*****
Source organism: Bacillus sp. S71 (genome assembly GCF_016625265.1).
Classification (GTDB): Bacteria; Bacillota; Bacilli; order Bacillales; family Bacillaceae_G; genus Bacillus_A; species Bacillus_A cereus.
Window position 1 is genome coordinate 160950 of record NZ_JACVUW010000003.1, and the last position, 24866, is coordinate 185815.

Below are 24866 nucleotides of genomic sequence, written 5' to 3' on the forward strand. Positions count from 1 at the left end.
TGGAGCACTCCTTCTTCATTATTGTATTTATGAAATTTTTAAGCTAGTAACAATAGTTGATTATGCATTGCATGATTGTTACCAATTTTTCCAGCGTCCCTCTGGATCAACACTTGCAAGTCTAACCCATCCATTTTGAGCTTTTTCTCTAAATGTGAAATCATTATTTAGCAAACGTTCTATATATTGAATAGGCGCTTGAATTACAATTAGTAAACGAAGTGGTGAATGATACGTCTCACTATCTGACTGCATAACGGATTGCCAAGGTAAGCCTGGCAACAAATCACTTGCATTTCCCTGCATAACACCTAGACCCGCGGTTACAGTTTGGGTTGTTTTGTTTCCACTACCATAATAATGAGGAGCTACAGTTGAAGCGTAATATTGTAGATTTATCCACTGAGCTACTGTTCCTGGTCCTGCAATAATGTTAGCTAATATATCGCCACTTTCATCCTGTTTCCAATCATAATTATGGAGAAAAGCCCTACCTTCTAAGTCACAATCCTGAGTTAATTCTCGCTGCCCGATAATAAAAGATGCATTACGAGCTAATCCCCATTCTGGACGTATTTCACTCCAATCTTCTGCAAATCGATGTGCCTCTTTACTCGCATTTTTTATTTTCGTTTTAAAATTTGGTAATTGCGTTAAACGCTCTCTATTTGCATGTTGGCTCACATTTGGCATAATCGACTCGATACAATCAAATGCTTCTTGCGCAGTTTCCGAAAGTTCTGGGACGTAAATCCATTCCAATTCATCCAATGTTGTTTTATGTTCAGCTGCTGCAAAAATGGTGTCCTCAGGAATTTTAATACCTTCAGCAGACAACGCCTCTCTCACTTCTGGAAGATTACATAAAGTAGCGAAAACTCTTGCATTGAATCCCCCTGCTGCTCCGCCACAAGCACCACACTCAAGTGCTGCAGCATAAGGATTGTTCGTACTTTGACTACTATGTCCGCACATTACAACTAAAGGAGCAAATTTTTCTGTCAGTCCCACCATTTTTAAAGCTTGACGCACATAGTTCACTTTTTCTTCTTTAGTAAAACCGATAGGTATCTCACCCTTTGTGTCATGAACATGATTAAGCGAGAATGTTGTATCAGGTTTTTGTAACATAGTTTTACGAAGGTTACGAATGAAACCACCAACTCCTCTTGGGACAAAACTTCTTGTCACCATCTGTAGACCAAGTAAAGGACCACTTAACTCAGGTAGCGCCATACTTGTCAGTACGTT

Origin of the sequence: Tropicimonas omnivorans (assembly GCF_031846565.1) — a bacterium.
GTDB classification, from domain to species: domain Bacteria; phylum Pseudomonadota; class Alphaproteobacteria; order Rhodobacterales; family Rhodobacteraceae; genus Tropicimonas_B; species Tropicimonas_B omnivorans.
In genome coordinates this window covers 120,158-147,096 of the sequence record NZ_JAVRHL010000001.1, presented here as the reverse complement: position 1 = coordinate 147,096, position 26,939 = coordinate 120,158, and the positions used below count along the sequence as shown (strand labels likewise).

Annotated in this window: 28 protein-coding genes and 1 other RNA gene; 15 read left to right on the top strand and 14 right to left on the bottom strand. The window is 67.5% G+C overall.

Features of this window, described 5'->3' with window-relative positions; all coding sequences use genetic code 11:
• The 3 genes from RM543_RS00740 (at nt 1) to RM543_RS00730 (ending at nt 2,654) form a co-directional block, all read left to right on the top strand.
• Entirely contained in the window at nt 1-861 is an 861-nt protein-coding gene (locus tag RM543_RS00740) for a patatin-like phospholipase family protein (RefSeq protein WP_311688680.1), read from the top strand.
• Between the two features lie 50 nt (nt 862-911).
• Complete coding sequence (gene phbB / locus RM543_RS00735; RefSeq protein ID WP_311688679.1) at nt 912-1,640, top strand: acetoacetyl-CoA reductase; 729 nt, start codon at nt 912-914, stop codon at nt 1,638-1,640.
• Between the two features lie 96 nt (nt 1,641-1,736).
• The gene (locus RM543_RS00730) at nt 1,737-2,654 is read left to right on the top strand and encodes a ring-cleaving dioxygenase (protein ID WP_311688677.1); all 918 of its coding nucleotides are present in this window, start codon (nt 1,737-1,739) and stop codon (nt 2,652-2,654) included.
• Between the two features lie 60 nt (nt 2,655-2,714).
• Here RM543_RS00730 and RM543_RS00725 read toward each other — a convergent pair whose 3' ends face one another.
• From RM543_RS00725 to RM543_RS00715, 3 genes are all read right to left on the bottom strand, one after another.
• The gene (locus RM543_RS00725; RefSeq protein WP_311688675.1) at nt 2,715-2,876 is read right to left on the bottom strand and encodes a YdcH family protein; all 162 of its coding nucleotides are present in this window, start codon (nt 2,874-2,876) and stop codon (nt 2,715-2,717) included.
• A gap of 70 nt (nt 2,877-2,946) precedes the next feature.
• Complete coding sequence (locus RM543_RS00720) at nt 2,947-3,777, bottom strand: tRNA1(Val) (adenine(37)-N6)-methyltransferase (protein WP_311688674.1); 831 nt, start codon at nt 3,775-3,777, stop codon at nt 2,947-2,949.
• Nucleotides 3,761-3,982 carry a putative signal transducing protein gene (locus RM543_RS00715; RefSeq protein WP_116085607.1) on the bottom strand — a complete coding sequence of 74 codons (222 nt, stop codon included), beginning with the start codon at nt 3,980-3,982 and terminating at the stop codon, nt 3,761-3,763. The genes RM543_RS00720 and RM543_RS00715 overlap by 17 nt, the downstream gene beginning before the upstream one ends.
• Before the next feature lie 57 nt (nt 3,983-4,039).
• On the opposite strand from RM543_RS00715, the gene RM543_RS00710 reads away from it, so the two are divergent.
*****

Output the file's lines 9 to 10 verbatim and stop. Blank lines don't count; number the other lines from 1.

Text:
Annotated in this window: 28 protein-coding genes and 1 other RNA gene; 15 read left to right on the top strand and 14 right to left on the bottom strand. The window is 67.5% G+C overall.

Features of this window, described 5'->3' with window-relative positions; all coding sequences use genetic code 11: